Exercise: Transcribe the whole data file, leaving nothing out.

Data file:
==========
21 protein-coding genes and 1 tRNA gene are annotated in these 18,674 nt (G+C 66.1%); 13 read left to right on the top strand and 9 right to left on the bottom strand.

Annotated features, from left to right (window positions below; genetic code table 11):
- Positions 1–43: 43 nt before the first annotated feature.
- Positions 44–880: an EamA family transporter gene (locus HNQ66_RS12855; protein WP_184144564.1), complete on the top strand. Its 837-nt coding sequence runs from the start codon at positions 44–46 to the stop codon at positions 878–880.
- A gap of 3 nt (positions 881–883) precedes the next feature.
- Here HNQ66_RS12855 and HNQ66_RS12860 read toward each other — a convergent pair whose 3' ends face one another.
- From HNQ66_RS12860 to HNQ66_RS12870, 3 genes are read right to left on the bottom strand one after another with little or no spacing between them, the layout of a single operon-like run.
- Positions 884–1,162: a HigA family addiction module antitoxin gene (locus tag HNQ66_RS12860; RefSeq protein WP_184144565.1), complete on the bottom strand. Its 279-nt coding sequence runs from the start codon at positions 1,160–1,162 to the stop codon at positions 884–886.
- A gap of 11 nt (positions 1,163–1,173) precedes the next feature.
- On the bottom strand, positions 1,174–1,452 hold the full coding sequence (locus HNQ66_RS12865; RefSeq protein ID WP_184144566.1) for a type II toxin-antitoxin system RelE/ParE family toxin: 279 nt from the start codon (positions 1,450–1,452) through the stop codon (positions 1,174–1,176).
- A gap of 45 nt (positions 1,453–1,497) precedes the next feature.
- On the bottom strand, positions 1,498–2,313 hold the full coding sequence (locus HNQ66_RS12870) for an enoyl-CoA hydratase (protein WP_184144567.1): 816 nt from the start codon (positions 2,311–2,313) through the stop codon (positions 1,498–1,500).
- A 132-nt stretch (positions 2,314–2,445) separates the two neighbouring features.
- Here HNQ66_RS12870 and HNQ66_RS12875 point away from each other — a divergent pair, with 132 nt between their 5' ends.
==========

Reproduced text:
21 protein-coding genes and 1 tRNA gene are annotated in these 18,674 nt (G+C 66.1%); 13 read left to right on the top strand and 9 right to left on the bottom strand.

Annotated features, from left to right (window positions below; genetic code table 11):
- Positions 1–43: 43 nt before the first annotated feature.
- Positions 44–880: an EamA family transporter gene (locus HNQ66_RS12855; protein WP_184144564.1), complete on the top strand. Its 837-nt coding sequence runs from the start codon at positions 44–46 to the stop codon at positions 878–880.
- A gap of 3 nt (positions 881–883) precedes the next feature.
- Here HNQ66_RS12855 and HNQ66_RS12860 read toward each other — a convergent pair whose 3' ends face one another.
- From HNQ66_RS12860 to HNQ66_RS12870, 3 genes are read right to left on the bottom strand one after another with little or no spacing between them, the layout of a single operon-like run.
- Positions 884–1,162: a HigA family addiction module antitoxin gene (locus tag HNQ66_RS12860; RefSeq protein WP_184144565.1), complete on the bottom strand. Its 279-nt coding sequence runs from the start codon at positions 1,160–1,162 to the stop codon at positions 884–886.
- A gap of 11 nt (positions 1,163–1,173) precedes the next feature.
- On the bottom strand, positions 1,174–1,452 hold the full coding sequence (locus HNQ66_RS12865; RefSeq protein ID WP_184144566.1) for a type II toxin-antitoxin system RelE/ParE family toxin: 279 nt from the start codon (positions 1,450–1,452) through the stop codon (positions 1,174–1,176).
- A gap of 45 nt (positions 1,453–1,497) precedes the next feature.
- On the bottom strand, positions 1,498–2,313 hold the full coding sequence (locus HNQ66_RS12870) for an enoyl-CoA hydratase (protein WP_184144567.1): 816 nt from the start codon (positions 2,311–2,313) through the stop codon (positions 1,498–1,500).
- A 132-nt stretch (positions 2,314–2,445) separates the two neighbouring features.
- Here HNQ66_RS12870 and HNQ66_RS12875 point away from each other — a divergent pair, with 132 nt between their 5' ends.